null

Star Spangled California Dreamin' at the GRAMMY Museum

If you’ve already been to the GRAMMY Museum, you may think you’ve seen it. The great thing about this museum, though, (aside from a lot of awesome music) is the fact that most of the exhibits are constantly rotating, so it's a new experience each time you visit. Last year the museum celebrated all things Ringo, for example. This year, there are multiple new and temporary displays that are worth checking out, some offering up a little patriotism and others plenty of nostalgia.

The museum marks the 200th anniversary of The Star Spangled Banner with Oh, Say Can You Sing? The Star Spangled Banner in Popular Music, which opened September 12, 2014 and closes just a month later on October 12. Small but thoughtful, the exhibit covers the history of our national anthem’s creation, including some gratifying footage of Jimi Hendrix’ radical re-interpretation.

Several other new exhibits premiered in 2014 and can be viewed now before they close by 2015. Not to be missed (and it closes November 30) is California Dreamin’: The Sounds of Laurel Canyon 1965-1977, which showcases a time, place, and sound unique to the city of Los Angeles. For natives, this is a moving trip down memory lane; for transplants, the exhibit offers a look back at what brought many people here in the first place. The photographs and memorabilia of Joni Mitchell, The Doors, Frank Zappa, Crosby, Stills and Nash and The Mamas and the Papas are spectacular. A corresponding full-length documentary which is both informative and entertaining (included with admission) plays on a loop in the Clive Davis Theatre, and a recording booth invites guests to contribute their own thoughts and memories.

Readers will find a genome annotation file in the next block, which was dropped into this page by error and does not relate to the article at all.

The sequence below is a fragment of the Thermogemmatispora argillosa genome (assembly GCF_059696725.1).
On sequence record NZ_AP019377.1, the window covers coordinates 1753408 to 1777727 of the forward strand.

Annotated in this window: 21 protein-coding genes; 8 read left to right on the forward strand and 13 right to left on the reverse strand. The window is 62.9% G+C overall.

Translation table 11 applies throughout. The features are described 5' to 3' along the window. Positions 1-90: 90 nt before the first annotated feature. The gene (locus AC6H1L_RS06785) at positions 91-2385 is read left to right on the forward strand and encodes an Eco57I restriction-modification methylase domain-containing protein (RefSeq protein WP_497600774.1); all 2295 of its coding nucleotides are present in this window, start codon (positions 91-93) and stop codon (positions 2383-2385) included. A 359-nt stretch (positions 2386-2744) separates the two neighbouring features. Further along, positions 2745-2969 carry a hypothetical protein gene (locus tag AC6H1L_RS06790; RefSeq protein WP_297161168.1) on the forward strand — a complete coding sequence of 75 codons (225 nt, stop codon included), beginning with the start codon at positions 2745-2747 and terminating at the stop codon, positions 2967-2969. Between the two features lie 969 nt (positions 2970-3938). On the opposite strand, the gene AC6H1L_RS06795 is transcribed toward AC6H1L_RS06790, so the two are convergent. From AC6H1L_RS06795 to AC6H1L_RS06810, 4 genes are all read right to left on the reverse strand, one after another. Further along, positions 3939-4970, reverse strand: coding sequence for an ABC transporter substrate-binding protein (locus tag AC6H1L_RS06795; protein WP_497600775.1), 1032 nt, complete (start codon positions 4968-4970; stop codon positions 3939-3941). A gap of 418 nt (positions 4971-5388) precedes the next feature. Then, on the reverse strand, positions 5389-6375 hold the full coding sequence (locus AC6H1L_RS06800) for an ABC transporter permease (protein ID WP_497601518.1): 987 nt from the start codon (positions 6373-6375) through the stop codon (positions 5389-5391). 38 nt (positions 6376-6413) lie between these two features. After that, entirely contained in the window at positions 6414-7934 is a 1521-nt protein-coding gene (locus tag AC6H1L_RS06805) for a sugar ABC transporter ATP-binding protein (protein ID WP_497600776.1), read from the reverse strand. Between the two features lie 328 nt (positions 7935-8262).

Other temporary exhibits include Blue Note Records (Jazz), Stevie Ray Vaughn (Rock ‘n Roll), Pepe Aguilar (Regional Mexican), and Donna Summer (Disco). And while the grown-ups get to enjoy revisiting the music of their youth, the kids can rap and check out the top 40 themed displays. Multiple interactive activities allow kids to play, record, and learn about the history of popular music, including one that takes guests on a sound tour of musical recordings from the earliest Victrolas to modern iPods, all on a track of the visitor's choosing. In all, there are more opportunities to sit in a sound booth and learn from music pros than the average family can squeeze into one visit.

Educational programs for school groups are also available. This is a great time of year, of course, for proposing field trip ideas at your children's school, and the museum is new enough still that many teachers do not yet have it on their radar. 

My advice? Cross the generation gap. Listen to something your kids like and maybe they will listen to something you like. Better yet, perhaps you can both find something new to appreciate.

The GRAMMY Museum at LA Live
800 West Olympic Blvd.
Los Angeles, CA 90015
213.763.2112
Mon-Fri 11:30am – 7pm
Sat & Sun 10am – 7pm
Adults $12.95, Kids (6-17) $10.95; Admission $8 after 6pm

While parking at LA Live can be pricey, we drove around and found something safe nearby for $5.